Blog 12: Scandinavia, Spain and Ending Thoughts

There are four levels of integration of Muslims in the Scandinavian countries which are the general integration, political, religious, and ideological.

  1. General Integration

The overall success of this level of integration is that noticeable. Complete success would mean Islam and Muslims would be accepted in the countries’ everyday life. The Scandinavian countries fall short of perfect integration in places such as the housing sector. As we have seen in countries all across Europe, Muslims in Scandinavia have a desire to stay within a Muslim community. Along with that, the housing is segregated as well as in the working field. Hand and hand with the segregation is the general negative perception of Muslims held by Scandinavians. It is a mindset much like the one Americans have. We can see first hand in our country there is a lot more that needs to be changed individually before laws really make a difference. This does not mean laws to promote integration are a bad thing. Sweden for example, is promoting equality in the work force be passing laws that will limit discrimination based on religion by allowing women to wear headscarves and such to work.

  1. Political

There appears to be very few Muslims active in Scandinavian politics. Even the few that are may not be considered a devout Muslim. The authors of this section discuss the two different prototypes. One of which is a middle aged man who advocates for the Muslim organizations that they are a part of. This prototype puts Swedish politics as second to the politics of their social organizations. The second prototype is the female convert. They would follow more of a secular approach, much more active in Scandinavian politics and advocating for women’s rights.

  1. Religious Rituals

In many countries, including Sweden, the rituals outlined in the Quran are not permitted by law. However, there are other laws, such as the Freedom of Religion Act that are actively being protested by Muslims to be able to follow their teachings.

  1. Ideological

In Sweden, this level of integration has some hope. Muslims in Sweden reject the controversies and problems found in many Middle Eastern Islamic Countries. They want to promote a more true Islam in Europe which they call Euro-Islam. This stance has required a new look at the Islamic faith that may be good for European Muslims who wish to integrate more.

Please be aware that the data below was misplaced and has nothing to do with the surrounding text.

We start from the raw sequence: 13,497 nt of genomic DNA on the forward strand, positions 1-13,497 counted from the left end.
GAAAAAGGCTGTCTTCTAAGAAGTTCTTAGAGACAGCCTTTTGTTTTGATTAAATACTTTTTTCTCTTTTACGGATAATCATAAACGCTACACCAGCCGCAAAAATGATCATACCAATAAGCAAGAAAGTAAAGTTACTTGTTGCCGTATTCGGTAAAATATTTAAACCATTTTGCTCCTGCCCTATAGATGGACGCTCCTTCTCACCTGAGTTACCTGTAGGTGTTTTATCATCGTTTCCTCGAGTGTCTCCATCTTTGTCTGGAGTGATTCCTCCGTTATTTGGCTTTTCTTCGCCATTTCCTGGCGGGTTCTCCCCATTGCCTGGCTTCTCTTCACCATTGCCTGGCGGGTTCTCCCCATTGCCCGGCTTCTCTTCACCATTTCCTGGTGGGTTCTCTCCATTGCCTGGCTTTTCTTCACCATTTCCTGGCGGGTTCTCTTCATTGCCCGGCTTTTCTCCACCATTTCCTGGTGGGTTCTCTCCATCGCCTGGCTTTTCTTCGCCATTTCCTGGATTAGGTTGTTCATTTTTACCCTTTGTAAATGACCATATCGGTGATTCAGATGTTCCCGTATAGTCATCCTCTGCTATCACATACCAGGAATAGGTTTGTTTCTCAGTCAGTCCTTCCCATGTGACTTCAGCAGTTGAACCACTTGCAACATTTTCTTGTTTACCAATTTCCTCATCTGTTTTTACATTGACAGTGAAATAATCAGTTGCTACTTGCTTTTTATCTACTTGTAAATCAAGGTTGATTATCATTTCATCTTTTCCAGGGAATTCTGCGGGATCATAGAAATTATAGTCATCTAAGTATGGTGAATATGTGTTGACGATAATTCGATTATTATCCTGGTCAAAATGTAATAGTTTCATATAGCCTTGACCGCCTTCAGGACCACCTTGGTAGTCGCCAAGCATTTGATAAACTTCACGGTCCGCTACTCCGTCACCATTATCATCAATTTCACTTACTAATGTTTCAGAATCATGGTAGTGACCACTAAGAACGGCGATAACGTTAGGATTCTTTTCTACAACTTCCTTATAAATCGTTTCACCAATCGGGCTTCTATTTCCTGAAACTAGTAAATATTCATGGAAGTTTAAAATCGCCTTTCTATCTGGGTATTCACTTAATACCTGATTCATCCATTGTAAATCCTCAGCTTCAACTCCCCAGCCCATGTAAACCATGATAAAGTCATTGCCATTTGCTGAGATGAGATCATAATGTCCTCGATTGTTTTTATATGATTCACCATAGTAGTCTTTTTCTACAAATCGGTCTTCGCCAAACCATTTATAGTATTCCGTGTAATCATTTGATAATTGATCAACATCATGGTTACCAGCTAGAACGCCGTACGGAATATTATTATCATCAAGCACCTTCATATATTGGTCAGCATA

In Spain there is a long history of Islam. The Ottoman Empire had its roots in southern Spain resulting in an ancient influence. Despite that influence, Spain’s Muslim population is relatively low. Two reasons for that, as discussed through the chapters, immigration has just been opened in the past twenty years also they have no lasting colonies in Muslim countries.

Due to the long history of Islam in the country, there are two main types of Muslims living in Spain. There are the Spanish converts and naturalized Muslims and then there are the immigrated Muslims. Latter group makes up the larger amount of Muslims in the country, but find a much more difficult time integrating. The Spanish converts are built into the culture of Spain. The laws in Spain passed to improve integration of the Muslim communities benefits the nonimmigrants to a much higher degree than the immigrants.

mosque-of-cordoba-spain
Mosque in Cordoba, Spain built in 987 AD

The conclusion chapter summarizes most of what has been seen throughout the different countries. It walks through the patterns of diversity and unity, the patterns of muslim-europeans interaction, persisting disparities and limits to multiculturalism and the relations with the Muslim world. What stuck out to me was the section on “Islam no longer a transition phenomenon.” The section highlights the shift in the view towards Muslims. Originally they were viewed as temporary. As time went on the immigrants began building mosques and other infrastructure marking their intent to stay in their new countries. The host countries now have to “deal” with the new cultural group. Are we moving towards a new shift in thinking as the Muslim populations grow larger and more prominent or are we still stuck in that second mindset of their presence being a new problem? How long before we will be able to accept the population as our own?

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